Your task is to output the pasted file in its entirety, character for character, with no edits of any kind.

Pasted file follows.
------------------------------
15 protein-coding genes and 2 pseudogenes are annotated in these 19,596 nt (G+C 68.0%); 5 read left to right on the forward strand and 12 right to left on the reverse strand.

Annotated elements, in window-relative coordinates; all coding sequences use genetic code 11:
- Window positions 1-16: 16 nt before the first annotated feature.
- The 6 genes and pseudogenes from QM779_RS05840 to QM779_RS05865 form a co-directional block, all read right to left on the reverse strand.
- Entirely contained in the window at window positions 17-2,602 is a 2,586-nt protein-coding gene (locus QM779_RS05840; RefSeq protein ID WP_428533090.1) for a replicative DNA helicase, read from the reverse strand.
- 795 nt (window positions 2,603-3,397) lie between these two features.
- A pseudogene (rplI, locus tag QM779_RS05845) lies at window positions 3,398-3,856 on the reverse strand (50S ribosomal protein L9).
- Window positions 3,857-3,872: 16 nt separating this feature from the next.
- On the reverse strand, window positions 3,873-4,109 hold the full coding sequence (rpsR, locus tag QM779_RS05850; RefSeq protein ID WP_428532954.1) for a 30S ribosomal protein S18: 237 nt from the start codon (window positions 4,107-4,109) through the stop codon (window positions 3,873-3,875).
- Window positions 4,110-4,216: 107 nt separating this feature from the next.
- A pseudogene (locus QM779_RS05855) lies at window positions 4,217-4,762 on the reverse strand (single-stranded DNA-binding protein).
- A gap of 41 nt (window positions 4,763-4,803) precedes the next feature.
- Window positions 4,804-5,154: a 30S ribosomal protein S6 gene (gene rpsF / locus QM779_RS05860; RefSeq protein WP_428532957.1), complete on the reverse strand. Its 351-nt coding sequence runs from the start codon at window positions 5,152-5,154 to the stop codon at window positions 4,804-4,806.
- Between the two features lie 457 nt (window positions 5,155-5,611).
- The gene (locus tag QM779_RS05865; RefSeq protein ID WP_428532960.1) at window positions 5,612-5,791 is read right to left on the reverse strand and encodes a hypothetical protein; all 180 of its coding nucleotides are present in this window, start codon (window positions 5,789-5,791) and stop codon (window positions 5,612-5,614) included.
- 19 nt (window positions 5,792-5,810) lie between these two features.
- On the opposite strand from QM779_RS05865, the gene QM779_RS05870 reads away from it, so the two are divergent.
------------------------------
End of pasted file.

15 protein-coding genes and 2 pseudogenes are annotated in these 19,596 nt (G+C 68.0%); 5 read left to right on the forward strand and 12 right to left on the reverse strand.

Annotated elements, in window-relative coordinates; all coding sequences use genetic code 11:
- Window positions 1-16: 16 nt before the first annotated feature.
- The 6 genes and pseudogenes from QM779_RS05840 to QM779_RS05865 form a co-directional block, all read right to left on the reverse strand.
- Entirely contained in the window at window positions 17-2,602 is a 2,586-nt protein-coding gene (locus QM779_RS05840; RefSeq protein ID WP_428533090.1) for a replicative DNA helicase, read from the reverse strand.
- 795 nt (window positions 2,603-3,397) lie between these two features.
- A pseudogene (rplI, locus tag QM779_RS05845) lies at window positions 3,398-3,856 on the reverse strand (50S ribosomal protein L9).
- Window positions 3,857-3,872: 16 nt separating this feature from the next.
- On the reverse strand, window positions 3,873-4,109 hold the full coding sequence (rpsR, locus tag QM779_RS05850; RefSeq protein ID WP_428532954.1) for a 30S ribosomal protein S18: 237 nt from the start codon (window positions 4,107-4,109) through the stop codon (window positions 3,873-3,875).
- Window positions 4,110-4,216: 107 nt separating this feature from the next.
- A pseudogene (locus QM779_RS05855) lies at window positions 4,217-4,762 on the reverse strand (single-stranded DNA-binding protein).
- A gap of 41 nt (window positions 4,763-4,803) precedes the next feature.
- Window positions 4,804-5,154: a 30S ribosomal protein S6 gene (gene rpsF / locus QM779_RS05860; RefSeq protein WP_428532957.1), complete on the reverse strand. Its 351-nt coding sequence runs from the start codon at window positions 5,152-5,154 to the stop codon at window positions 4,804-4,806.
- Between the two features lie 457 nt (window positions 5,155-5,611).
- The gene (locus tag QM779_RS05865; RefSeq protein ID WP_428532960.1) at window positions 5,612-5,791 is read right to left on the reverse strand and encodes a hypothetical protein; all 180 of its coding nucleotides are present in this window, start codon (window positions 5,789-5,791) and stop codon (window positions 5,612-5,614) included.
- 19 nt (window positions 5,792-5,810) lie between these two features.
- On the opposite strand from QM779_RS05865, the gene QM779_RS05870 reads away from it, so the two are divergent.